Washington -- It's nice to know one's place and occasionally be put into it. That's the treatment I get from Professor Luciano Penay of American University. Mr. Penay, a retired professor of art, knows I am good for hauling around paintings, prints, and installations in my ten year old van; he knows I am good at following instructions when doing a hang; he knows I am good with a hammer and picture hooks; and at cleaning up.
Mr. Penay is a curator and master of the hang. No one can juxtapose art works, to get the most from them, better than he. But he also has good (and occasionally great) art to work with: the creations of many of his own students. And lest you think these "students" are youngsters, many of them go back decades with him.
Which is why I admire and envy him. What faculty can say they still have a following, over decades, that meets as often as weekly? The followers are known as Group 93.
I am not an artist, just someone who helps, observes, and admires. And who smiles inwardly when some of the students and my fellow helpers (who may in other lives be foreign service officers, diplomats, engineers, or who knows what) are put in their place by Mr. Penay in the process of hanging or taking down a show.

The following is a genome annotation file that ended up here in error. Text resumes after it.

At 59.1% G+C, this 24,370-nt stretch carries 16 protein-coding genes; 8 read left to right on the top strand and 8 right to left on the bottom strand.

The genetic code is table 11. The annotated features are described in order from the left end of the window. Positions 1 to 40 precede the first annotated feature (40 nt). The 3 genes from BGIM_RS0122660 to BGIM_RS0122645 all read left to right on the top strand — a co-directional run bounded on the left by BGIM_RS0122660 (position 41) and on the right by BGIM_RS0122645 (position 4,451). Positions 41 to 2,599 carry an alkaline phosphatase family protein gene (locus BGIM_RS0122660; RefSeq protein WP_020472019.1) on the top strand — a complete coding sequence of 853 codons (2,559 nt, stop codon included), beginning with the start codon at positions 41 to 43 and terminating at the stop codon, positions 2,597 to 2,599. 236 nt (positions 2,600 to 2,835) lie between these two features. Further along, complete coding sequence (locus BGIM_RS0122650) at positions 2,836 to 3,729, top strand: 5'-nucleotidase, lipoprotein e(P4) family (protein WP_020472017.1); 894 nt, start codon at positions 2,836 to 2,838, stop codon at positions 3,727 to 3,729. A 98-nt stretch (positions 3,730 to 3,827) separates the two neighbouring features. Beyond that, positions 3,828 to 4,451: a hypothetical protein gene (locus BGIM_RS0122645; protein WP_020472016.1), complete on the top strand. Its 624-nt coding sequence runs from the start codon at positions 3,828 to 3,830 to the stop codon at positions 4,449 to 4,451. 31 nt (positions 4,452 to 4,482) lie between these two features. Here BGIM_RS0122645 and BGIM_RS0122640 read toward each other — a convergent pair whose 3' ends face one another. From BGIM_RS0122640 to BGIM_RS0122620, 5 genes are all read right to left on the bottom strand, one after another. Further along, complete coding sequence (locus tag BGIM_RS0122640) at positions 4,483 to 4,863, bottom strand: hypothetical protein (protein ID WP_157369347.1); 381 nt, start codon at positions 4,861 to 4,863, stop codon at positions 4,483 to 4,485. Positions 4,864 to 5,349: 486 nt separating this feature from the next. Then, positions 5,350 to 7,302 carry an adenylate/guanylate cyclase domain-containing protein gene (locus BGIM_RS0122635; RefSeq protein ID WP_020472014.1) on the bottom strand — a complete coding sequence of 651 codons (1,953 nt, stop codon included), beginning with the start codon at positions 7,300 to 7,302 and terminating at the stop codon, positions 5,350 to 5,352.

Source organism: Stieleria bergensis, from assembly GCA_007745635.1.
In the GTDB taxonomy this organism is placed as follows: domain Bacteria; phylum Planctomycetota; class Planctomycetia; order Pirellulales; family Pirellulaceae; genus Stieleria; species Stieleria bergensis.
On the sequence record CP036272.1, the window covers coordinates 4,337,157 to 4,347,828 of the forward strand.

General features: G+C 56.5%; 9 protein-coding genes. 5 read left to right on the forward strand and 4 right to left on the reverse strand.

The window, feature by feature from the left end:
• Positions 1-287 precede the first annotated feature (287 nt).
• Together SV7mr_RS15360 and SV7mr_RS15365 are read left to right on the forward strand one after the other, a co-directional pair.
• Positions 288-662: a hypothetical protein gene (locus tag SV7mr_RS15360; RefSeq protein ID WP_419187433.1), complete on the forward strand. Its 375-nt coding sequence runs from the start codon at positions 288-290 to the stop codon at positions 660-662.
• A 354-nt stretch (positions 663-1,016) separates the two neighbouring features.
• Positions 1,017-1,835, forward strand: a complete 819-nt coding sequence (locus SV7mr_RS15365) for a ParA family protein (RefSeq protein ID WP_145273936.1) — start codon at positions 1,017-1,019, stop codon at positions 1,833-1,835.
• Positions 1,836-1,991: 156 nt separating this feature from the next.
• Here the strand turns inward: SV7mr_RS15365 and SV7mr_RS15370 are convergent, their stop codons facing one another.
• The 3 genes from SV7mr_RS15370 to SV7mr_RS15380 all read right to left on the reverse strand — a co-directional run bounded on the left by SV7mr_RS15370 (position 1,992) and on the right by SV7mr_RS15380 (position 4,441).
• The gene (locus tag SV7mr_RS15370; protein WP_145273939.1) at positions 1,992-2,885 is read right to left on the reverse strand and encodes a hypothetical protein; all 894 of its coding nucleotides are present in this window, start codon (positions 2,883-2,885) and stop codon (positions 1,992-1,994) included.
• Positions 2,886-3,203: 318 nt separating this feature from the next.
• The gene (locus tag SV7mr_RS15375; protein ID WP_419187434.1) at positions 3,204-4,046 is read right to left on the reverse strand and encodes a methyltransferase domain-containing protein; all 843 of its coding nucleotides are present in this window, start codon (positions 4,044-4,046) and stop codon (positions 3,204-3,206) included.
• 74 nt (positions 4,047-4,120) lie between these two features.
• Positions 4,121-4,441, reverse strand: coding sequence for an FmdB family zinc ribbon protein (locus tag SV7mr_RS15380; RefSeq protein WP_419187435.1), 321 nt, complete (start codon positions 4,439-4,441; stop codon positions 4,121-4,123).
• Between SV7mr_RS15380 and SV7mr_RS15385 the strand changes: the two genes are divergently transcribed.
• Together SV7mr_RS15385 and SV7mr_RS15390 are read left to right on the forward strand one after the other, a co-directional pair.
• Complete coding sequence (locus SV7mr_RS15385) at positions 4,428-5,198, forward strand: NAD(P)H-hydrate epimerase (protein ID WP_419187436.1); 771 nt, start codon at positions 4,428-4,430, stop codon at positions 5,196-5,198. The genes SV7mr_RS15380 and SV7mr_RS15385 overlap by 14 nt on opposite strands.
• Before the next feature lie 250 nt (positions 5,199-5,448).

One student is shown a certain deference. She paid for the building in which the group meets, the Katzen Arts Center, a magnificent gallery and museum on Ward Circle. It stretches along Massachusetts Avenue longer than the Kennedy Center stretches along the Potomac. It is a treasure in a city of great galleries such as the Corcoran, the Phillips, and the National Gallery of Art. Myrtle Katzen is a member of Group 93. Her love of painting inspired the building.
Myrtle wears the deference lightly. She welcomes criticism of her works from Mr. Penay and the other Group 93 artists. In group shows, her works are interspersed with others. Sometimes they sell, sometimes not. Collectors at the last Group 93 show, buying works for their quality as much as their name, selected from (among others) Michael Graham, Joan Birnbaum, Claudia Vess, Lucy Blankstein, ...and Myrtle Katzen.
The Washington Post in the past year has finally discovered great art locally, and great stories that go with it. Good for them. The Group 93 story is yet untold, but overdue. And it's not just a local story: this building, this professor, this benefactor, and this group link the local to the global. Some Group 93 artists also show internationally.
When not hanging, Luciano Penay and I have some good conversations about Lincoln, Nebraska. He came from Chile (where he still spends part of each year) to study in Lincoln in the late 1940s. Luciano lived in the YMCA at 14th and P Streets and washed dishes at a Greek cafe to earn tuition money. He loved the autumn weather, until it turned to winter. Then he sought less extreme climes. At AU he is in his element.